At 100, co-op infra major ULCCS set to expand footprint beyond Kerala

Having grown from humble beginnings into a major infrastructure builder, Kerala-based Uralungal Labour Contract Cooperative Society (ULCCS) has plans to extend its footprint in its centenary year, based on the foundational vision of sustainable and inclusive development.
A project work by Kerala-based Uralungal Labour Contract Cooperative Society
A project work by Kerala-based Uralungal Labour Contract Cooperative Society

Thiruvananthapuram | Having grown from humble beginnings into a major infrastructure builder, Kerala-based Uralungal Labour Contract Cooperative Society (ULCCS) has plans to extend its footprint in its centenary year, based on the foundational vision of sustainable and inclusive development.

Founded by a group of youngsters inspired by the teachings of social reformer and renaissance flag-bearer Vagbhatanandan as a workers’ collective at a village near Uralungal in Kozhikode district in 1925, ULCCL is now a mega enterprise with an annual turnover of Rs 3000 crore and a large workforce on muster rolls.

As a Total Solution Provider (TSP), ULCCS in recent years forayed into cutting-edge fields as well including Information Technology, skill development and material quality testing, even as consolidating its position in the infrastructure development.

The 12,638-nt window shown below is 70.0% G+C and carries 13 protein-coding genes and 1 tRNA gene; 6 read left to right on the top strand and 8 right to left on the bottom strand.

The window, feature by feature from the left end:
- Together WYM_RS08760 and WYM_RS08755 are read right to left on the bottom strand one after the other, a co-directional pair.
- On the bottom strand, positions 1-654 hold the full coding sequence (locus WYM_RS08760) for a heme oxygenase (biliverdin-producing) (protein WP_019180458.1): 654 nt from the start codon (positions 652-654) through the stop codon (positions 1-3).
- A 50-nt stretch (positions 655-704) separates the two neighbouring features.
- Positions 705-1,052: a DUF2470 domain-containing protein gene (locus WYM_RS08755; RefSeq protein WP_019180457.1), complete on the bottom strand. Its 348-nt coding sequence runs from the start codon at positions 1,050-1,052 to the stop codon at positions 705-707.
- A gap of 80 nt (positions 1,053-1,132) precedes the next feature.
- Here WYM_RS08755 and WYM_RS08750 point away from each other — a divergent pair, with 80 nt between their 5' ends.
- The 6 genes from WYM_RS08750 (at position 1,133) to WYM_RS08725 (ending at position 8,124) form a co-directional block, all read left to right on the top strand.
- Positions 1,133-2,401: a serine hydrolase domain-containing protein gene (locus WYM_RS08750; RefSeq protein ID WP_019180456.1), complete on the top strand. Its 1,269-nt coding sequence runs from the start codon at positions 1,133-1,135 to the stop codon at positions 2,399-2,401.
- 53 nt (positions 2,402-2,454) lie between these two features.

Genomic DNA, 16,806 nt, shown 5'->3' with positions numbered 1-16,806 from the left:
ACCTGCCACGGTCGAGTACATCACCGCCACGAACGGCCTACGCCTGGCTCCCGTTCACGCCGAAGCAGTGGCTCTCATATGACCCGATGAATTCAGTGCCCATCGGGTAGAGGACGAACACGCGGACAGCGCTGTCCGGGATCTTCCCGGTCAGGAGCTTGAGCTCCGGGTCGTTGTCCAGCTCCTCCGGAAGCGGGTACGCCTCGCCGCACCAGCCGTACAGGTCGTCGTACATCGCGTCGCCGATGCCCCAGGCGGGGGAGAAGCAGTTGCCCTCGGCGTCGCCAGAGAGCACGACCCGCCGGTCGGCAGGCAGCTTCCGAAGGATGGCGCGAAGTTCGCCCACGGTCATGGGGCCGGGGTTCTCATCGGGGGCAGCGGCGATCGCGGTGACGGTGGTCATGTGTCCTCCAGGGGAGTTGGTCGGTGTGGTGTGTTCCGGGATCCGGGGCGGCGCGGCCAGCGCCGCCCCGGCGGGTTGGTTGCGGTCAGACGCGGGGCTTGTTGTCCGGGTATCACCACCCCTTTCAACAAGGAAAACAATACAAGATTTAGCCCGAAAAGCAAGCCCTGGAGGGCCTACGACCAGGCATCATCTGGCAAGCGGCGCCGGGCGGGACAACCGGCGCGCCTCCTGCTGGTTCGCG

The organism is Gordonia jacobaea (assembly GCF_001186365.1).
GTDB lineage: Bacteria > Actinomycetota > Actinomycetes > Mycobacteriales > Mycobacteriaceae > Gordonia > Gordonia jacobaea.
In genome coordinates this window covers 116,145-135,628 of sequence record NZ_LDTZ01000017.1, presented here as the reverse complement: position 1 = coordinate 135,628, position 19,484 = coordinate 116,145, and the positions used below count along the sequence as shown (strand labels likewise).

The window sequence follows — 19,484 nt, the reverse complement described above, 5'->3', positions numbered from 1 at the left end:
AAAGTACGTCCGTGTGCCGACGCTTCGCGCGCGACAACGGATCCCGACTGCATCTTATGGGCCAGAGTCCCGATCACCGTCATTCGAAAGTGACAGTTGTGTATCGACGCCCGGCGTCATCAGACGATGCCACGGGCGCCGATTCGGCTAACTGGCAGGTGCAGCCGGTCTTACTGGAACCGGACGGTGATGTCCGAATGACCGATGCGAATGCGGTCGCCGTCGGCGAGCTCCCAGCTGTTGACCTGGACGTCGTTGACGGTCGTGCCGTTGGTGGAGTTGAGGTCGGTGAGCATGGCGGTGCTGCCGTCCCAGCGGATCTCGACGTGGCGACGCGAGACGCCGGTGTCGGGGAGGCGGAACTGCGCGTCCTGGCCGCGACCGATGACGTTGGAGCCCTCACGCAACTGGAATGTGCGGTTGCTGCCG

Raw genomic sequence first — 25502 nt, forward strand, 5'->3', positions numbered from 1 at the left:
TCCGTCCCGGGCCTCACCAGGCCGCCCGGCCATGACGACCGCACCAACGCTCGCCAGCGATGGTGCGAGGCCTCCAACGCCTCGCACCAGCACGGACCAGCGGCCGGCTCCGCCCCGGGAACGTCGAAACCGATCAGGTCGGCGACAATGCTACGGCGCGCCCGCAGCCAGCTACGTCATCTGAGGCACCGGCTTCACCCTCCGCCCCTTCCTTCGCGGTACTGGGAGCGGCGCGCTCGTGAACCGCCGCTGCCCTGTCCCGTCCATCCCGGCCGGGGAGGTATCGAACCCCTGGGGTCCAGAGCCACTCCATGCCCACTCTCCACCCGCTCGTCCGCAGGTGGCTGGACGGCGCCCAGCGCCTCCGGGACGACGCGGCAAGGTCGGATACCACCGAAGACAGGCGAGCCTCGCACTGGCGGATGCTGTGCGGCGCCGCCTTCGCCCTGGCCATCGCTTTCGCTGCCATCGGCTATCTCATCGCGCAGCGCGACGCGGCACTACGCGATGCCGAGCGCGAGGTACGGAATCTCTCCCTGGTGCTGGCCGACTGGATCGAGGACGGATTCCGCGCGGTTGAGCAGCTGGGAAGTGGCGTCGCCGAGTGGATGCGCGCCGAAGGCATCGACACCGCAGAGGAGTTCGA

With a rich legacy and flourishing portfolio of 7500+ projects, ULCCS is a member of the International Cooperative Alliance (ICA) and earned the international acclaim as promoter of a unique development model.

The year-long centenary celebrations will be inaugurated by Chief Minister Pinarayi Vijayan on February 13.

"More than celebrations and high-octane events, we are keen to leverage the centenary as a historic context to draw upfront initiatives and projects for the next 100 years that should benefit the home state, the country and the world," ULCCS Chairman Rameshan Palery told PTI.

The plans include setting up an independent university of international standards and partnership.

"We are in discussions with the University of Arizona as part of this ambitious project," Palery said.

He said ULCCS is ready to take up works outside Kerala also, provided that all the dealings are transparent.

He said the centenary is packed with events, including international seminars.

"Apart from that, we consider it as our responsibility during the centenary to adopt and promote sustainable and inclusive practices in infrastructure building, as envisioned by Vagbhatanandan. This is especially important at a time when the humanity is faced with grim challenges arising from ecological devastation and climate change."

He emphasised the need for refraining from unscientific exploitation of resources, including quarrying.

"We should create environmentally sustainable models that help mitigate the consequences of climate change. We are seriously considering how we can adapt to the latest technologies available globally and plan for the next 100 years," he said.